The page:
Springer Online Journal Archives 1860-2000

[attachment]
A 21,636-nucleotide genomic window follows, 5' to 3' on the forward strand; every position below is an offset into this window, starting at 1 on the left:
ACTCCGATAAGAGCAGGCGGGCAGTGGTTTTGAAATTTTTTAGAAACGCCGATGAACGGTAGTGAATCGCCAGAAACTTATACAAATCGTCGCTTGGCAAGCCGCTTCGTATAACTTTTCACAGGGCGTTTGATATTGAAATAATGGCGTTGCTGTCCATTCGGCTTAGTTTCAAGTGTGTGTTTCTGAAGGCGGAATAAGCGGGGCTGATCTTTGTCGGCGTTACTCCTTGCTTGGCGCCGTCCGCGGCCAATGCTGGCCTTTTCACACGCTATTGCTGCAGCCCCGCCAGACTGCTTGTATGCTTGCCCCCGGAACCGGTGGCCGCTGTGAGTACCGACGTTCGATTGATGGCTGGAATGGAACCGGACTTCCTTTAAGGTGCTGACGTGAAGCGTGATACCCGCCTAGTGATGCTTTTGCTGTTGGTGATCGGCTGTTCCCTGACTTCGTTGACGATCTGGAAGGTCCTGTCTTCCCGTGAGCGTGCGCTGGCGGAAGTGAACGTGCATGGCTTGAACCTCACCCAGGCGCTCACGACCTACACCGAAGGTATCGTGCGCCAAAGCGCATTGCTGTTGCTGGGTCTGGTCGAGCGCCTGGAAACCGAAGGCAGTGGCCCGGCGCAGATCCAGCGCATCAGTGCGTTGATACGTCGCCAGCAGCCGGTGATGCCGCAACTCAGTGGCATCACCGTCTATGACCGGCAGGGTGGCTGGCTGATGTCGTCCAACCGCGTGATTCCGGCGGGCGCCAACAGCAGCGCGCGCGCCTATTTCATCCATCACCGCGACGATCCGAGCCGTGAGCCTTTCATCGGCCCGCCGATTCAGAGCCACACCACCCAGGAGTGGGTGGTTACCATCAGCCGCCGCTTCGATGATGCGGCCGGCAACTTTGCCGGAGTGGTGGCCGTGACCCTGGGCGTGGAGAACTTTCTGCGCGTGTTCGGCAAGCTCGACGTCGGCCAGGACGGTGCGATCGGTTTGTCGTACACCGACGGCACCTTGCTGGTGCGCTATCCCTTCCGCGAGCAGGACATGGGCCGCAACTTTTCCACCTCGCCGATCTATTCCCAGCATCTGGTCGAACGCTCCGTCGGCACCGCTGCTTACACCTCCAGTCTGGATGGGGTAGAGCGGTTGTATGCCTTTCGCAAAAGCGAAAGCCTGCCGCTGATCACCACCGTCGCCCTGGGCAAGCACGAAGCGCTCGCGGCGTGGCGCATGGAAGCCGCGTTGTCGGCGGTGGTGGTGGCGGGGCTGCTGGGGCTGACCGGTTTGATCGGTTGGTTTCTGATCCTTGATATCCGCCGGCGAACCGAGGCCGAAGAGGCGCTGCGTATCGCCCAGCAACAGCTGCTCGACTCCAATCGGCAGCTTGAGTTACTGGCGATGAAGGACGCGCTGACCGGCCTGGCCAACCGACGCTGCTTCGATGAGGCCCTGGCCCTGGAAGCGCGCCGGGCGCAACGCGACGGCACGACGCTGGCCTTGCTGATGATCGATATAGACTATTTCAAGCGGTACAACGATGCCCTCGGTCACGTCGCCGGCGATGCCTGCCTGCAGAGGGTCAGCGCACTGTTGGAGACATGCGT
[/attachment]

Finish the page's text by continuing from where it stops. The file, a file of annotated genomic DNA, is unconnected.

Summary By using a whole-embryo culture technique (New 1978), the effects of oxygen concentration (5%, 20% and 95% oxygen) on embryonic development in the rat were investigated by light and electron microscopy. The best embryonic development occurred when the 9.5-day-old embryos were cultured for 24 h with 5% oxygen, and the 10.5-day-old embryos with 20% oxygen (optimum oxygen concentration). When the 9.5- and 10.5-day-old embryos were cultured for 24 h with too little or too much oxygen, retardation of the embryonic growth and abnormal development was observed. Using light microscopy, numerous degenerating cells, exhibiting granular deposits in the cytoplasm, were seen, but the distribution of the degenerating cells was quite different between the two groups. With electron microscopy, the most striking feature of the degenerating cells in the embryos cultured with too little oxygen, was the extreme swelling of the mitochondria without any morphological alterations of the nucleus or the other cell organelles. On the other hand, the characteristic feature of the degenerating cells in the embryos exposed to too much oxygen, was the formation of phagolysosomes in the cytoplasm. Morphological alterations of the nucleus or mitochondria were not evident. In the present study, the possible teratogenic mechanism of too much or too little oxygen in the whole-embryo culture of the rat embryo is discussed.
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